These respondents also identified specific areas where knowledge about experimental treatments would be valuable, as summarized in Table 4. The possibility of benefit from treatment was important to almost all respondents, while social factors such as requiring more care from others were also important considerations.
In order to assess the level of treatment toxicity acceptable to patients considering early-phase trials, we asked patients whether they would accept an experimental treatment that was associated with National Cancer Institute Common Toxicity Criteria grade 1, 2, or 3 for nausea, vomiting, or fatigue. As expected, more severe toxicity was associated with greater lack of patient acceptance regardless of age (Figure 1). In addition, older seniors were significantly more likely than younger seniors to report that grade 2 or 3 toxicity would be unacceptable.
Knowledge of patient-perceived barriers to enrollment in early-phase clinical trials, particularly barriers that might be susceptible to interventions, is important for guiding efforts to improve representation of the older population in treatment studies. We found that the majority of seniors reported at least one barrier to participating in a clinical trial. Barriers related to logistics and knowledge were reported most frequently. While older seniors were statistically more likely to report certain barriers, the absolute differences in the proportion of younger and older seniors reporting such barriers were relatively small. In addition, knowledge of key considerations that might influence patient's decisions whether to participate in an early-phase clinical trial is important if we are to offer older patients clinical trials acceptable to them. We found that older and younger seniors had similar views regarding the importance of potential benefits of experimental treatments. Older seniors were less willing to accept moderate and severe toxicity associated with treatment than younger seniors, however.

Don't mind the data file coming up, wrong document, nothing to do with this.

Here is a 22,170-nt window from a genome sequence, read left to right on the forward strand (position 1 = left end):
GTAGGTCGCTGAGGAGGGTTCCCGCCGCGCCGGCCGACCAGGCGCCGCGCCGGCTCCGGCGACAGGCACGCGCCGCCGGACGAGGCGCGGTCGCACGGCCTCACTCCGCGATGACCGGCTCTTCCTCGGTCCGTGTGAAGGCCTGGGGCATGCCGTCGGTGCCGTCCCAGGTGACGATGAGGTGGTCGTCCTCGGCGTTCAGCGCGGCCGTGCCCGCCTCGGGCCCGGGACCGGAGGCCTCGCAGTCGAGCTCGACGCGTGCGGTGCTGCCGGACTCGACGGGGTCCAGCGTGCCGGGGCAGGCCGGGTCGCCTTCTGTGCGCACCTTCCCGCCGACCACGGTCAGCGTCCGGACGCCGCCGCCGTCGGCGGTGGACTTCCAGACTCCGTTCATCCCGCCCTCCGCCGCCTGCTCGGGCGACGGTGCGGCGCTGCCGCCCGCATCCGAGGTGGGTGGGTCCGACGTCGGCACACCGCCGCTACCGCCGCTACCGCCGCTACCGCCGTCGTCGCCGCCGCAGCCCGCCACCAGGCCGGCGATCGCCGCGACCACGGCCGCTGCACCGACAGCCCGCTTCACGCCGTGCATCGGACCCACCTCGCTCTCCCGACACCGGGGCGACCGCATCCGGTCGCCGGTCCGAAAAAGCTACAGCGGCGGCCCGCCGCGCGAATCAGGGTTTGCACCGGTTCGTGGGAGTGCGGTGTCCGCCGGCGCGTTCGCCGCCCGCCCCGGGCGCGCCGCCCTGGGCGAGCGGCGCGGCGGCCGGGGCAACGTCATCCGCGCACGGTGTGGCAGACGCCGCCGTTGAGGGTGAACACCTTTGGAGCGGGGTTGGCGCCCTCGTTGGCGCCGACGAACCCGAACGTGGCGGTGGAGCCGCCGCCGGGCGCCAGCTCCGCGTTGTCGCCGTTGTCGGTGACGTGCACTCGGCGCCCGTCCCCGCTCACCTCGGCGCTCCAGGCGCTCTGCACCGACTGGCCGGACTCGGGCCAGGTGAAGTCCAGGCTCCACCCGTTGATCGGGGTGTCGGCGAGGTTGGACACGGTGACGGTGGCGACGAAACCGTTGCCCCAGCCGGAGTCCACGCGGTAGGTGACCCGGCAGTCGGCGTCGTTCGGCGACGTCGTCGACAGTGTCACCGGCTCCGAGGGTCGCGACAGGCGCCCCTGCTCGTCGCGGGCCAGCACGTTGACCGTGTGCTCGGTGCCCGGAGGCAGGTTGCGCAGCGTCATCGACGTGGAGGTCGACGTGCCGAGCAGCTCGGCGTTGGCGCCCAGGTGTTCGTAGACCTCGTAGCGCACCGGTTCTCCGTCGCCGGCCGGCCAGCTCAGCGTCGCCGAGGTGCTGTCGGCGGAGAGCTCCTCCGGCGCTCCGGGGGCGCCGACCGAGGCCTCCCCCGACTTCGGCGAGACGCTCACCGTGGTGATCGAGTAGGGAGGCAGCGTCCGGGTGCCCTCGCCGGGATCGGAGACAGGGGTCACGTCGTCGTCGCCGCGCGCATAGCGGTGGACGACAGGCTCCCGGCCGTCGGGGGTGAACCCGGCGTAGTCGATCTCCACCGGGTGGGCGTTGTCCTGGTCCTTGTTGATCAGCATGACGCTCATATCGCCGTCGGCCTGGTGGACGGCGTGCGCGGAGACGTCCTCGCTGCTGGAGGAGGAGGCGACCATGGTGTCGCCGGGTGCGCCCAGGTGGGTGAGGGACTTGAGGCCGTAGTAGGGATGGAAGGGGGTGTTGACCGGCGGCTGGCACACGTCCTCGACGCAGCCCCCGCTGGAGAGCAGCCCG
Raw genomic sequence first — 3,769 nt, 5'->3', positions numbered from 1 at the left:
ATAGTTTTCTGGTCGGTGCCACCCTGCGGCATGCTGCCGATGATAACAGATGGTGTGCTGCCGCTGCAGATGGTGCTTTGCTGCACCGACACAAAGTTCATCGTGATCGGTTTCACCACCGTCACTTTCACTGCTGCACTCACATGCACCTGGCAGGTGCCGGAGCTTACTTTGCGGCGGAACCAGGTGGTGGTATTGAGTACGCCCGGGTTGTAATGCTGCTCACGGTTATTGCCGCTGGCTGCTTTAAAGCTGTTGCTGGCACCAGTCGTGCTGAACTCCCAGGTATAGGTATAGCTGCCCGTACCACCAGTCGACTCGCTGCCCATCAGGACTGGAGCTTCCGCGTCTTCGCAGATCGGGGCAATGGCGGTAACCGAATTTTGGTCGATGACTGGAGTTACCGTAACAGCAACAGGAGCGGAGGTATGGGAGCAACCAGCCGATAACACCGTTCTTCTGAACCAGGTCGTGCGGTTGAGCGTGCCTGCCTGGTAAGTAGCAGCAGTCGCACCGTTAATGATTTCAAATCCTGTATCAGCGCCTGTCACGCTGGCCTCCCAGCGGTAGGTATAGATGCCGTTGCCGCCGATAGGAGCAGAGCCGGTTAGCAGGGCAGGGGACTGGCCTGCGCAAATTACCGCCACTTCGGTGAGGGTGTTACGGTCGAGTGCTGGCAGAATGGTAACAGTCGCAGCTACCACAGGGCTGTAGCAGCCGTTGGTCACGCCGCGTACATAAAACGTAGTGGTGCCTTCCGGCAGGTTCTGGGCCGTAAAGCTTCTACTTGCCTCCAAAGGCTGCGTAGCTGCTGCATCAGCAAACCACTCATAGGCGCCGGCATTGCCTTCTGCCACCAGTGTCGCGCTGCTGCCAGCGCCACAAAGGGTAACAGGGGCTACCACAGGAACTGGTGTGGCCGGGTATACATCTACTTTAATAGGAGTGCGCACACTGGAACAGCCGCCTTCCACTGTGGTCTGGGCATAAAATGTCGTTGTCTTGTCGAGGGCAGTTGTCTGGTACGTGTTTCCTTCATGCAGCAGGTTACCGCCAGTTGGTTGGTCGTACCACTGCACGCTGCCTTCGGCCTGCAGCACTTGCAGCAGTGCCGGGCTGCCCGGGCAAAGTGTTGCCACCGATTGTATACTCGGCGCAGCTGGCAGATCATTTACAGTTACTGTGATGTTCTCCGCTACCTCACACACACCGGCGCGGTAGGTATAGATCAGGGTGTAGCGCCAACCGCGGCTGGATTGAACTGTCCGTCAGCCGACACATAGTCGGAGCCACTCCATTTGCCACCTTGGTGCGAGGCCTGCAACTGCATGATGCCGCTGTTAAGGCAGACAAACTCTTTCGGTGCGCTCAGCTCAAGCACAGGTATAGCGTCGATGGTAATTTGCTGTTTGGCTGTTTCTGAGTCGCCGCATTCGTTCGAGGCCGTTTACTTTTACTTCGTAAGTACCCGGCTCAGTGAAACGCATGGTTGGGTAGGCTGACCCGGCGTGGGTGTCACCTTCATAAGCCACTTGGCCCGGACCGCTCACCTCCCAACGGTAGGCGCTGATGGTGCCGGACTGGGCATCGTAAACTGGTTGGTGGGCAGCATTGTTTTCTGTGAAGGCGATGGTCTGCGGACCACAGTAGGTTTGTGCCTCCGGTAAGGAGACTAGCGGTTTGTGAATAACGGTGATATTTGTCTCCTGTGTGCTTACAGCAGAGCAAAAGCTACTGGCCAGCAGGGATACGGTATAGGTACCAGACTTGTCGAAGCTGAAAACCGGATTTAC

A recent systematic review of barriers to the recruitment of seniors into cancer clinical trials found that the literature on this topic consisted only of retrospective analyses of enrollment data from specific trials and opinion surveys of oncologists.8 Since that time, a mixed-method survey of 94 elderly patients with cancer, from a single cancer treatment center in Canada, found that 77% of these individuals would consider participation in a trial; older seniors did not differ from younger seniors in their willingness to consider participation.9 Our study, in a larger community sample, extends these observations, and provides substantially more detail about the patient-level and logistical barriers to participation and influences on decision making in this age group. Our findings—that logistical barriers were important (such as the difficulty and time necessary to get to a university cancer center)—suggest that making early-phase clinical trials available in community practices would improve accessibility to these trials. This conclusion is supported by the findings that one-fifth of patients would be unwilling to receive treatment at a university cancer center and one-fifth were concerned about loss of continuity with their primary oncologist if they were treated on a clinical trial at a university.
The results of our survey also suggest that research “navigators” might be useful to patients considering early-phase clinical trials. These navigators could provide the information desired by potential participants, could help coordinate transportation for patients who are willing to be treated at a university cancer center but have logistical barriers, and could improve communication between the comprehensive cancer center and the patient's community oncologist to maintain continuity and provide information about the availability and outcomes of early-phase clinical trials. Research navigators could also assess participant concerns about possible exploitation, and facilitate education for older patients and their families regarding trials and contacts with patients or nurses involved in early phase trials.